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What is the impact of pre-existing medical conditions?

What is the impact of pre-existing medical conditions on my personal injury case?

As personal injury lawyers, we often see clients who are injured in a variety of ways. Often the injuries are entirely new injuries. Other times, the injuries are exacerbation or worsening of pre-existing medical conditions or of prior injuries.
The question arises: Should you disclose the existence of pre-existing medical condition and will disclosing the pre-existing medical condition or conditions hurt your personal injury case?

In short, all medical evidence that is relevant to any of the issues in the personal injury matter must be disclosed. The existence of pre-existing medical conditions or injuries does not necessarily hurt a personal injury case. There is no need to hide any medical evidence because the law protects persons injured, even those with pre-existing medical conditions. In reality, a pre-existing medical condition that is aggravated by an accident is arguably a new injury in and of itself and is compensable - meaning you can receive compensation for an old injury made worse by a new accident. In some cases, the compensation can be more because if you had recovered from the pre-existing injury and it is aggravated, the injury sustained is often much worse.

How does the legal principle of exacerbation of a pre-existing medical condition work?

If a person is injured because of another person’s negligence, the injured person can recover damages and compensation from the person responsible. That person is called a tortfeasor. The tortfeasor will be held liable for the aggravation of the pre-existing medical condition and for any new injuries sustained.

There is a well established legal principle in Canadian law called “a tortfeasor takes his victim as he finds him” and therefore, anyone who suffers an aggravation of a pre-existing injury can recover damages and compensation. That legal principle applies hand in hand with the principle of a “thin skull” Plaintiff (a Plaintiff is the injured person in a law suit). That principle applies in cases where someone is particularly weak and suffers a much greater injury than other people may have suffered in a similar accident. For example, many people fall and are not injured. Some other people may fall and fracture their leg, simply because they are more prone to injury than other people, perhaps because of weak bones or pre-existing injuries or particular disabilities such as arthritis.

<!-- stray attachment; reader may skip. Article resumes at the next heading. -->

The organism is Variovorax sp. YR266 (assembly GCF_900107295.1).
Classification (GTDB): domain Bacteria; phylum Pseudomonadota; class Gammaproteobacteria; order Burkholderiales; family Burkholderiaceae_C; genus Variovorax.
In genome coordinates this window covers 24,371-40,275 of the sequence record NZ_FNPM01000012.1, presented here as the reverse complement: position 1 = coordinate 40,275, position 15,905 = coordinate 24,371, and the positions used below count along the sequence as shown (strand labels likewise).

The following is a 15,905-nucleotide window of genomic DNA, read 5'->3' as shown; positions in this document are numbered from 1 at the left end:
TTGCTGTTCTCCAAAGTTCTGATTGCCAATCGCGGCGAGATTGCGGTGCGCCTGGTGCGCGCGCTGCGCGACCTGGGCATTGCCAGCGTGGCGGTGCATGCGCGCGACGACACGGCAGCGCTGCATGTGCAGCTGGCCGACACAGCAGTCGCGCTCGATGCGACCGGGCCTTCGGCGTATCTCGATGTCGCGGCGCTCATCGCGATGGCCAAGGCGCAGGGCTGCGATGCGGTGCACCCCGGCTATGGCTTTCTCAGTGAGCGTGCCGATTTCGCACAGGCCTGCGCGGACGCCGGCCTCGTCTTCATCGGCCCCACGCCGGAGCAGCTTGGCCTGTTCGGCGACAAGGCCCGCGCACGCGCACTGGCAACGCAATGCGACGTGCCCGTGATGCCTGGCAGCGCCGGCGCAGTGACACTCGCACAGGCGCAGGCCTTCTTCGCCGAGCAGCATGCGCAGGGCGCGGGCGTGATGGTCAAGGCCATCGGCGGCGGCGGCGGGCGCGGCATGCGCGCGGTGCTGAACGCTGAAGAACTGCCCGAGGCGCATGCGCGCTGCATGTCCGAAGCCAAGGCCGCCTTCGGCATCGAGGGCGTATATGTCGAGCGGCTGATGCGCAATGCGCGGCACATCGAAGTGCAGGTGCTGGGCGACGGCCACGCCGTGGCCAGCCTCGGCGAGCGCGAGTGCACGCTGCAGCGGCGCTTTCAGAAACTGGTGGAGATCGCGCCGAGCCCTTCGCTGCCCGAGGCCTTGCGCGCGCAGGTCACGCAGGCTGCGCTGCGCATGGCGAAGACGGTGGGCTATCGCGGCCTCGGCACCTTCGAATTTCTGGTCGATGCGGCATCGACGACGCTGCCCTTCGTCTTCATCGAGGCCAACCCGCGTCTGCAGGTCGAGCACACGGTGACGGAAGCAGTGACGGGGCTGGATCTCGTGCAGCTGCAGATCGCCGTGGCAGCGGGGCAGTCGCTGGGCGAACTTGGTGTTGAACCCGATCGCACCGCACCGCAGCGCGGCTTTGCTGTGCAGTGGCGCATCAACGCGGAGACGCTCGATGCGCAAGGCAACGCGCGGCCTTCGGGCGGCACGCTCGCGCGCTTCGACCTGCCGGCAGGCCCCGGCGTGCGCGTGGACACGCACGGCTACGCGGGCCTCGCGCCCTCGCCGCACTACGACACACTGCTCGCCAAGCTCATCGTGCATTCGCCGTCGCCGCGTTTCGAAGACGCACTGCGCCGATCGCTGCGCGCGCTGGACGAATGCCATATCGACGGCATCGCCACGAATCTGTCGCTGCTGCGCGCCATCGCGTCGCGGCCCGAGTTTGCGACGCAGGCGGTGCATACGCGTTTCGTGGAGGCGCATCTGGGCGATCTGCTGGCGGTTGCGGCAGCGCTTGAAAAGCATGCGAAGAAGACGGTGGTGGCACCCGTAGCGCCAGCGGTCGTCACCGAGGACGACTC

Are the rules applied the same in every case? Showing symptoms versus no symptoms prior to accident.

In practical terms, the rules will be applied differently depending on whether, before the accident, the injured person demonstrated symptoms of the pre-existing medical condition. In the event the injured person’s pre-existing medical condition is aggravated, the tortfeasor will have to provide full compensation, despite there being a pre-existing medical condition. In the event the injured person’s pre-existing medical condition is aggravated, but the injured person was experiencing pain or other symptoms prior to the accident and new injury, the tortfeasor will have to provide some compensation, despite there being a pre-existing medical condition. The amount of compensation is directly proportionate to the level of aggravation of the pre-existing medical condition.

This article provides a summary of the principles at play where pre-existing medical conditions is in issue. The matter is more complicated than explained in this article. At Quinn Thiele Mineault Grodzki LLP, we regularly deal with issues such as this and we are happy to provide free consultations for any personal injury case. The information in this article is not intended to replace legal advice. For more information and a free consultation on your accident or personal injury matter, contact us at 613-315-HURT or 613-315-4878.